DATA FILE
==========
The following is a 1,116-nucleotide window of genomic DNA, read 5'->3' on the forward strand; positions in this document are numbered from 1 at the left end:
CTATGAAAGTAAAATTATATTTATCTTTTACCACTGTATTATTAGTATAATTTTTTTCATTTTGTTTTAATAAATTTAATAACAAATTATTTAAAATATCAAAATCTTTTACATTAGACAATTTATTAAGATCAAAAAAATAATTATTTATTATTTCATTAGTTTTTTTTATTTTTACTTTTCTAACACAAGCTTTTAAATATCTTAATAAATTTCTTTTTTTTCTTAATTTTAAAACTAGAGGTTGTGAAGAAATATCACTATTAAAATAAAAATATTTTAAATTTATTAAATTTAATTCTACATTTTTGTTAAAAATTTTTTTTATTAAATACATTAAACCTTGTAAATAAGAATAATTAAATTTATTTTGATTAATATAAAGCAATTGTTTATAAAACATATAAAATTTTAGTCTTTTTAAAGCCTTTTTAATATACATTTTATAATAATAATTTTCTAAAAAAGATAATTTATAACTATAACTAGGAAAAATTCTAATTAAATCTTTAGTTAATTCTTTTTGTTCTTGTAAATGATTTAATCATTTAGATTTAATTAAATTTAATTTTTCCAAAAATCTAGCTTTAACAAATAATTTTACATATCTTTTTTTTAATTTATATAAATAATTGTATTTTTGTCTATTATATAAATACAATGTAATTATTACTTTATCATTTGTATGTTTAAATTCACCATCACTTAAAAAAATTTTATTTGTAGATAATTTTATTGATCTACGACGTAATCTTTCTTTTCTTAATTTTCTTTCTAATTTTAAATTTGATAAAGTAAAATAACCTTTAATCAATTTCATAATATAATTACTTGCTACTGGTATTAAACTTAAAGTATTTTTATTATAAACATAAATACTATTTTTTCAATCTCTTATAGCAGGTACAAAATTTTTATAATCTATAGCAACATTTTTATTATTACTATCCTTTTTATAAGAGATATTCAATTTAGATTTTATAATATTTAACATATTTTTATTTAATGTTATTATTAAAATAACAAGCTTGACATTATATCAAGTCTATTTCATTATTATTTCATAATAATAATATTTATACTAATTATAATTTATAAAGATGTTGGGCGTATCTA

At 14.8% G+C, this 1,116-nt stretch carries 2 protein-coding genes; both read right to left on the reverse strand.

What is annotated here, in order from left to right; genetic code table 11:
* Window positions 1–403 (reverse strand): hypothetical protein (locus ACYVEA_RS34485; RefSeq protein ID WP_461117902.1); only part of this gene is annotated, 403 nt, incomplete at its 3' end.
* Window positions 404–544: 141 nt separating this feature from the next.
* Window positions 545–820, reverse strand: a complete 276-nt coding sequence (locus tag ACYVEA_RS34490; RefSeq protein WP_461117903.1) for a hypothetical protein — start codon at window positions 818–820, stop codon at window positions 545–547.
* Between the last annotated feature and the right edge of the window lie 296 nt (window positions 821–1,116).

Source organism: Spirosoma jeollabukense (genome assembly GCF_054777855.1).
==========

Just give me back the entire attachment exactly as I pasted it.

The following is a 1,116-nucleotide window of genomic DNA, read 5'->3' on the forward strand; positions in this document are numbered from 1 at the left end:
CTATGAAAGTAAAATTATATTTATCTTTTACCACTGTATTATTAGTATAATTTTTTTCATTTTGTTTTAATAAATTTAATAACAAATTATTTAAAATATCAAAATCTTTTACATTAGACAATTTATTAAGATCAAAAAAATAATTATTTATTATTTCATTAGTTTTTTTTATTTTTACTTTTCTAACACAAGCTTTTAAATATCTTAATAAATTTCTTTTTTTTCTTAATTTTAAAACTAGAGGTTGTGAAGAAATATCACTATTAAAATAAAAATATTTTAAATTTATTAAATTTAATTCTACATTTTTGTTAAAAATTTTTTTTATTAAATACATTAAACCTTGTAAATAAGAATAATTAAATTTATTTTGATTAATATAAAGCAATTGTTTATAAAACATATAAAATTTTAGTCTTTTTAAAGCCTTTTTAATATACATTTTATAATAATAATTTTCTAAAAAAGATAATTTATAACTATAACTAGGAAAAATTCTAATTAAATCTTTAGTTAATTCTTTTTGTTCTTGTAAATGATTTAATCATTTAGATTTAATTAAATTTAATTTTTCCAAAAATCTAGCTTTAACAAATAATTTTACATATCTTTTTTTTAATTTATATAAATAATTGTATTTTTGTCTATTATATAAATACAATGTAATTATTACTTTATCATTTGTATGTTTAAATTCACCATCACTTAAAAAAATTTTATTTGTAGATAATTTTATTGATCTACGACGTAATCTTTCTTTTCTTAATTTTCTTTCTAATTTTAAATTTGATAAAGTAAAATAACCTTTAATCAATTTCATAATATAATTACTTGCTACTGGTATTAAACTTAAAGTATTTTTATTATAAACATAAATACTATTTTTTCAATCTCTTATAGCAGGTACAAAATTTTTATAATCTATAGCAACATTTTTATTATTACTATCCTTTTTATAAGAGATATTCAATTTAGATTTTATAATATTTAACATATTTTTATTTAATGTTATTATTAAAATAACAAGCTTGACATTATATCAAGTCTATTTCATTATTATTTCATAATAATAATATTTATACTAATTATAATTTATAAAGATGTTGGGCGTATCTA

At 14.8% G+C, this 1,116-nt stretch carries 2 protein-coding genes; both read right to left on the reverse strand.

What is annotated here, in order from left to right; genetic code table 11:
* Window positions 1–403 (reverse strand): hypothetical protein (locus ACYVEA_RS34485; RefSeq protein ID WP_461117902.1); only part of this gene is annotated, 403 nt, incomplete at its 3' end.
* Window positions 404–544: 141 nt separating this feature from the next.
* Window positions 545–820, reverse strand: a complete 276-nt coding sequence (locus tag ACYVEA_RS34490; RefSeq protein WP_461117903.1) for a hypothetical protein — start codon at window positions 818–820, stop codon at window positions 545–547.
* Between the last annotated feature and the right edge of the window lie 296 nt (window positions 821–1,116).

Source organism: Spirosoma jeollabukense (genome assembly GCF_054777855.1).